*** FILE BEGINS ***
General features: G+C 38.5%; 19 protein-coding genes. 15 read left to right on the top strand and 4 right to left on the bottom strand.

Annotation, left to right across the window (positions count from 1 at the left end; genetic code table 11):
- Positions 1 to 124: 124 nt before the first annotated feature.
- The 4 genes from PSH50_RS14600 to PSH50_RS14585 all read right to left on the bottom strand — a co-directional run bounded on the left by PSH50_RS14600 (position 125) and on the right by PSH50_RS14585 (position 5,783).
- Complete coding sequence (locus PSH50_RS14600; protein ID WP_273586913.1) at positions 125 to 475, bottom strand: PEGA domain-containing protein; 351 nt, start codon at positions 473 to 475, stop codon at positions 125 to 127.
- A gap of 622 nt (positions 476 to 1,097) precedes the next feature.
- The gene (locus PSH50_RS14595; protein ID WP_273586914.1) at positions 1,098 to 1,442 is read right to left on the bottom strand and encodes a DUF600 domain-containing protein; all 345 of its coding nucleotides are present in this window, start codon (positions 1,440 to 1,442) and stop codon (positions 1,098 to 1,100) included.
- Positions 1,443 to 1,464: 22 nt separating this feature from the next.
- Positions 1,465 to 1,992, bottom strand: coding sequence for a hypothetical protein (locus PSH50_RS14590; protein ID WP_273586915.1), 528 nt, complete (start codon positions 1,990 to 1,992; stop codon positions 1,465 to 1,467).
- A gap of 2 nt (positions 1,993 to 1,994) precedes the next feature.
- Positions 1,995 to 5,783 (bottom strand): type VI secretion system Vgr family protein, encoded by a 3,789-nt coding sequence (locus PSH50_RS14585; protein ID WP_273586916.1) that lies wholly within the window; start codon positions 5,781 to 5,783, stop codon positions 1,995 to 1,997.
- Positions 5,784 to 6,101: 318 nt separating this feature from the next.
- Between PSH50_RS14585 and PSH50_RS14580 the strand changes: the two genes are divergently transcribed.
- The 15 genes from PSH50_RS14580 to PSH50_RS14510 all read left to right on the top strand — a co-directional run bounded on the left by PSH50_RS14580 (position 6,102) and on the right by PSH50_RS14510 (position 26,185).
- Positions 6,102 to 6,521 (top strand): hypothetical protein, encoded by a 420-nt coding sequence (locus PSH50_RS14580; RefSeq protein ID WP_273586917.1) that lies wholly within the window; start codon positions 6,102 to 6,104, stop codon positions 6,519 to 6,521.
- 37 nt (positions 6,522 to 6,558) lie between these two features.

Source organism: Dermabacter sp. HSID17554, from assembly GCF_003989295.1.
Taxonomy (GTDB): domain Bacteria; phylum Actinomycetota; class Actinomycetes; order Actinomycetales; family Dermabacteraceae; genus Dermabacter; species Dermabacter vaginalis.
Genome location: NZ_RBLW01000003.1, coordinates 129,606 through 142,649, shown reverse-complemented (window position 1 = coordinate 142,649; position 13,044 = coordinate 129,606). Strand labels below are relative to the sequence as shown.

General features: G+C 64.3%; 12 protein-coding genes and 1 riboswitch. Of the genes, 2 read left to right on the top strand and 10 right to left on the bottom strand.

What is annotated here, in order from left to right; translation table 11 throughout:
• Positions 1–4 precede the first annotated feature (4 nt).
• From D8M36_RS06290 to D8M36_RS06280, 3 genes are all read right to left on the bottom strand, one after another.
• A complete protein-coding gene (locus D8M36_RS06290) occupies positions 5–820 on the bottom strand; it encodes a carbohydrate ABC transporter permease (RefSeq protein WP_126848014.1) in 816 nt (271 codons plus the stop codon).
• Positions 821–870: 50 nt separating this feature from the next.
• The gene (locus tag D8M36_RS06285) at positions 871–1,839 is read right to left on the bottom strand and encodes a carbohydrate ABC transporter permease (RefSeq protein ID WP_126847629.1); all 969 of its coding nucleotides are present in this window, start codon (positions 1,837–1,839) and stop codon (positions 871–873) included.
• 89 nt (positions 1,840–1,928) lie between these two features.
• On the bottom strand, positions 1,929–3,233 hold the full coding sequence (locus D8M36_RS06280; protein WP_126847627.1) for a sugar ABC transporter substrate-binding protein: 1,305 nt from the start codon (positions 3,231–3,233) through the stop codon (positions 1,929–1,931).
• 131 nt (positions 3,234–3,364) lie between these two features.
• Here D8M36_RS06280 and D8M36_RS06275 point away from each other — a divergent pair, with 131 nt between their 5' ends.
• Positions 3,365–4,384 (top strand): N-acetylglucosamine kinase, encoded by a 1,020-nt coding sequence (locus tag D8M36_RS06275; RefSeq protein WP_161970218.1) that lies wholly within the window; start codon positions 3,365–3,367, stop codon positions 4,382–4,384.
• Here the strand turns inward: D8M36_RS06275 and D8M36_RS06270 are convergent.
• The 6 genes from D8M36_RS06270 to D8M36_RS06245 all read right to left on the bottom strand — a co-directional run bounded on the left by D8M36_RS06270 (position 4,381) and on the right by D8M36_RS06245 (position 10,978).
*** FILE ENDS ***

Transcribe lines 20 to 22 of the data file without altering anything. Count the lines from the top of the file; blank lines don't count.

General features: G+C 64.3%; 12 protein-coding genes and 1 riboswitch. Of the genes, 2 read left to right on the top strand and 10 right to left on the bottom strand.

What is annotated here, in order from left to right; translation table 11 throughout:
• Positions 1–4 precede the first annotated feature (4 nt).